Risk Factors for Breast Cancer

Many factors can impact a woman’s risk of getting breast cancer, however if you have identified one or two

risks please don’t assume you will get breast cancer. Some women who have more than one breast cancer risk never develop breast cancer, and many women (approx. 70%) had no risk factors at all.

Factors which have consistently found to increase your risk of breast cancer:

  • Being a woman – approx. 99% of breast cancers occur in women
  • Age – risk increases as you get older
  • Having a personal breast cancer history
  • Having a close relative (s) with breast cancer
  • Early menstruation (before age 12)
  • Late menopause (after age 55)
  • Taking hormone replacement therapy
  • Delayed childbirth (having a first baby after the age of 30 or never having had a baby)
  • Being overweight after menopause, based on your BMI (body mass index)

Factors which have been less consistently found to increase breast cancer risk:

  • Drinking alcohol – recommendations for cancer control suggest that women drink less than one drink per day
  • Breastfeed- studies are showing that the longer you breastfeed the greater the protection
  • Being physically inactive – exercising for at least 30 minutes, five days per week may help maintain overall health
  • Smoking tobacco and breathing second-hand smoke – increases a woman’s chance of developing several types of cancer including breast cancer.

       Breast Cancer Statistics Worldwide

In 2010, nearly 1.5 million people were told “you have breast cancer”

 Breast cancer is the most common cancer in women worldwide. It is also the principle cause of death from cancer among women globally. Despite the high incidence rates, in Western countries, 89% of women diagnosed with breast cancer are still alive 5 years after their diagnosis, which is due to detection and treatment (Parkin, 2008).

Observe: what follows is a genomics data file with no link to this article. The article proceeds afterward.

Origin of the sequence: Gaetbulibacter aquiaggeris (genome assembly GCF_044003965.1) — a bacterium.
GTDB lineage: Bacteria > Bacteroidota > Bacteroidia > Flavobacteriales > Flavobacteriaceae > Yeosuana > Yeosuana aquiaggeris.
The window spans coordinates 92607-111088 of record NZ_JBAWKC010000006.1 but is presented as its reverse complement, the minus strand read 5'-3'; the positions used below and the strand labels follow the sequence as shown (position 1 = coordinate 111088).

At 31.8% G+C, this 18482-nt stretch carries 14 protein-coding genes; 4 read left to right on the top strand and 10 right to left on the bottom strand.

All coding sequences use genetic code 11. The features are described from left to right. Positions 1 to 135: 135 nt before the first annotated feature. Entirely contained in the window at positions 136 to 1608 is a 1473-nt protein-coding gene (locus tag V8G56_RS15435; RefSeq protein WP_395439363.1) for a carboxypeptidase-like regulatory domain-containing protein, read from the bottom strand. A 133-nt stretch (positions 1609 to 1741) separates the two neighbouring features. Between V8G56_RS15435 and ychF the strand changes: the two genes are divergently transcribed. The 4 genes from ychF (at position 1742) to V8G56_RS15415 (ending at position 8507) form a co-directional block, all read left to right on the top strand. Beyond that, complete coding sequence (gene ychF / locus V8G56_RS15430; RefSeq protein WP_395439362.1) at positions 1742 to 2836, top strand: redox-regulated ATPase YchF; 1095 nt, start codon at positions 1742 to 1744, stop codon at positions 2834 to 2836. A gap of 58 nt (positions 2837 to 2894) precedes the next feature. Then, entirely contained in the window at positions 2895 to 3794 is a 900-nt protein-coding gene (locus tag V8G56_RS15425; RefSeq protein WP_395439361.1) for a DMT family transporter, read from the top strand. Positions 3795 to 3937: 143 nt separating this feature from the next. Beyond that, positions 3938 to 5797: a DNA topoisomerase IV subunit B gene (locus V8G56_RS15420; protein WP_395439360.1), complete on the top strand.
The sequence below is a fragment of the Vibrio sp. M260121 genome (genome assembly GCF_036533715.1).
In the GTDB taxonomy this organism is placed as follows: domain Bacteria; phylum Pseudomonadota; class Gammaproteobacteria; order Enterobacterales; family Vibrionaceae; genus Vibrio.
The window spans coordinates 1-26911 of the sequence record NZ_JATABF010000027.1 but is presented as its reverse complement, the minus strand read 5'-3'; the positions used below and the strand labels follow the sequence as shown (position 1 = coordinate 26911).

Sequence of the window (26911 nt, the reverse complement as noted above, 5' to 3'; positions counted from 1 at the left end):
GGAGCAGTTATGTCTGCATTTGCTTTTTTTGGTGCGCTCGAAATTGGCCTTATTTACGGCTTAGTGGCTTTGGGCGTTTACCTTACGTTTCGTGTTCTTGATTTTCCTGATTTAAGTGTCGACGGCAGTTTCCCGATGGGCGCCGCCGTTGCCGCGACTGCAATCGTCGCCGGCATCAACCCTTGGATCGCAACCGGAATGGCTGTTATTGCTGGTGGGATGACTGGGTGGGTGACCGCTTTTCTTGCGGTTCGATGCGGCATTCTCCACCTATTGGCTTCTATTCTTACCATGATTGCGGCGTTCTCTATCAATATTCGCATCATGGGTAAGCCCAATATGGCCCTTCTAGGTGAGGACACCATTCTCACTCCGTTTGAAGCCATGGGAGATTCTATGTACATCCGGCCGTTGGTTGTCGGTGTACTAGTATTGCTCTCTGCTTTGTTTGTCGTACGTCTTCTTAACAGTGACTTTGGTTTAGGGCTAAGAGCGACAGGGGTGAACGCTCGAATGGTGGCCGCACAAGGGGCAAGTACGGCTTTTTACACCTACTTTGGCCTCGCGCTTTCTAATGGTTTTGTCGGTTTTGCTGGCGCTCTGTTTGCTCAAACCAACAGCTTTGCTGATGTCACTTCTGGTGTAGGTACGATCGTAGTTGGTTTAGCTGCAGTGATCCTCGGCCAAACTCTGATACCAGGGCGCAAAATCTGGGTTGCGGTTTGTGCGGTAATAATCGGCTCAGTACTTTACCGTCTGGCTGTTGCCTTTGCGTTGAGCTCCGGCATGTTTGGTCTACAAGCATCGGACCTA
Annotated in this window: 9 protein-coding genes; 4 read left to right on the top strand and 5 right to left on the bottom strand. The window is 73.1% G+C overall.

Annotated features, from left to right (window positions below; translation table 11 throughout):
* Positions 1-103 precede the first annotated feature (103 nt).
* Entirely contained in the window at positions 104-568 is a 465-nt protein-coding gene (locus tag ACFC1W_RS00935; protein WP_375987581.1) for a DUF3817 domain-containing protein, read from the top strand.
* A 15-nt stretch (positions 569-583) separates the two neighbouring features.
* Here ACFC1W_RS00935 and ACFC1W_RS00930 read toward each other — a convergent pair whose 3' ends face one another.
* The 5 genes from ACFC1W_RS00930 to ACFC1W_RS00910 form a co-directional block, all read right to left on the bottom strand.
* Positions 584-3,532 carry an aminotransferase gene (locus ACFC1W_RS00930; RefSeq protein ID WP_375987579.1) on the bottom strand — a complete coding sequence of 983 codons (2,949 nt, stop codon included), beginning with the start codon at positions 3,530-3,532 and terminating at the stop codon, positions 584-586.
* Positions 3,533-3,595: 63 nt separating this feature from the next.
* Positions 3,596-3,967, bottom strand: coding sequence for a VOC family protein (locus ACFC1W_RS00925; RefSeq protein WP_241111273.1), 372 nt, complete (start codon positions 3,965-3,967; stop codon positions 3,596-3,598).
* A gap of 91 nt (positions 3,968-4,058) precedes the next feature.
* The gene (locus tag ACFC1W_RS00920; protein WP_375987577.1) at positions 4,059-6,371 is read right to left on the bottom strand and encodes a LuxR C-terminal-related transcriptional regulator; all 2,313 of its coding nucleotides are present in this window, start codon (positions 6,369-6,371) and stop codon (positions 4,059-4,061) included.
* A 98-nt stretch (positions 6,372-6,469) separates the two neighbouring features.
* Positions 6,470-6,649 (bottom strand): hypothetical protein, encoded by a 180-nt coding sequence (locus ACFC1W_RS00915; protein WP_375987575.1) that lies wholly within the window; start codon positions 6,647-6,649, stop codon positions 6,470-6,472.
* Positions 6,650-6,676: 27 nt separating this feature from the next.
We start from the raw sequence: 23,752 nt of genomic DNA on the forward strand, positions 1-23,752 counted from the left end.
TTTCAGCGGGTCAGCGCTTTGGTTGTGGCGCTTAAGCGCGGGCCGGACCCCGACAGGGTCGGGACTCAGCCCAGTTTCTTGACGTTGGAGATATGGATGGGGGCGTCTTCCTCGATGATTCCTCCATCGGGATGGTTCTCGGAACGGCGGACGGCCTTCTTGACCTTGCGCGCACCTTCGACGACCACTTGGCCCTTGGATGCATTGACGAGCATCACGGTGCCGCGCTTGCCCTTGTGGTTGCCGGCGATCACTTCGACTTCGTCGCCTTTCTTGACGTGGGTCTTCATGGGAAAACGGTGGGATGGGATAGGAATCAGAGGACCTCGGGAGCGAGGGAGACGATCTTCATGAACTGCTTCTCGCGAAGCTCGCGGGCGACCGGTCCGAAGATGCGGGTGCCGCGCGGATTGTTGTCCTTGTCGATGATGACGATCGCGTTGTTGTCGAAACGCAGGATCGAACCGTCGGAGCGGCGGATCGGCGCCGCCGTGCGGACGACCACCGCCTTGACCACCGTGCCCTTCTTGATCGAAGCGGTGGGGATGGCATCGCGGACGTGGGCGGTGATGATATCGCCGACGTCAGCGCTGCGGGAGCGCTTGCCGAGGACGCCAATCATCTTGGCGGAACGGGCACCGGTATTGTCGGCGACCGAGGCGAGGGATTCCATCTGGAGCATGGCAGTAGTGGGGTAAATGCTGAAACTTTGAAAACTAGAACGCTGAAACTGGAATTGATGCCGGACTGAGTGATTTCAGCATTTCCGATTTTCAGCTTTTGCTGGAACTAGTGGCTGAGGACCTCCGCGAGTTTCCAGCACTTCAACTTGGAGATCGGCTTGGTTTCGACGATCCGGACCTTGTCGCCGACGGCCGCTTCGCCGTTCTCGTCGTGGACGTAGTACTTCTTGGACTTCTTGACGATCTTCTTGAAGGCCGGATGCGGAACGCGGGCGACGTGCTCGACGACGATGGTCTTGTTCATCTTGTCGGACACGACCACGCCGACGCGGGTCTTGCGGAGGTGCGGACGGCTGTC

The UK and USA have one of the highest incidence rates worldwide (together with the rest of North America and Australia/New Zealand), making these countries a priority for breast cancer awareness. View the map below to see how your country is impacted by breast cancer (pink being the highest per capita):

breastcancerstatsworldwide-660x447

 Dramatically, one-third of these cancer deaths could be decreased if detected and treated early. In a worldwide context, this means nearly 400,000 lives could be saved every year.*

The World Health Organisation [WHO] has suggested that two components of early detection have been shown to improve cancer mortality

  • Education—to help people recognize early signs of cancer and seek prompt medical attention for symptoms.
  • Screening programs—to identify early cancer or pre-cancer before signs are recognizable, including mammography for breast cancer.

If  you require any further information ~ Please contact the links below or your countries

Canadian Breast Cancer Society

https://www.cancer.ca/en

American Cancer Foundation

http://www.cancer.org/

Cancer Research UK – Official Sites.

http://icgc.org/icg

https://http://www.cancerresearchuk.org

Breast cancer statistics | World Cancer Research Fund International

http://www.wcrf.org/int/cancer-facts-figures/data-specific-cancers/breastcancer-statistics

 

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Autumn Grizzly in Banff National Park — Discover


Photographer Christopher Martin captures a grizzly bear — stark against fall color in Banff National Park. via Autumn Grizzly in Banff National Park — Discover

Source: Autumn Grizzly in Banff National Park — Discover

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Writingmama’ s Inspirational Thoughts for September 2016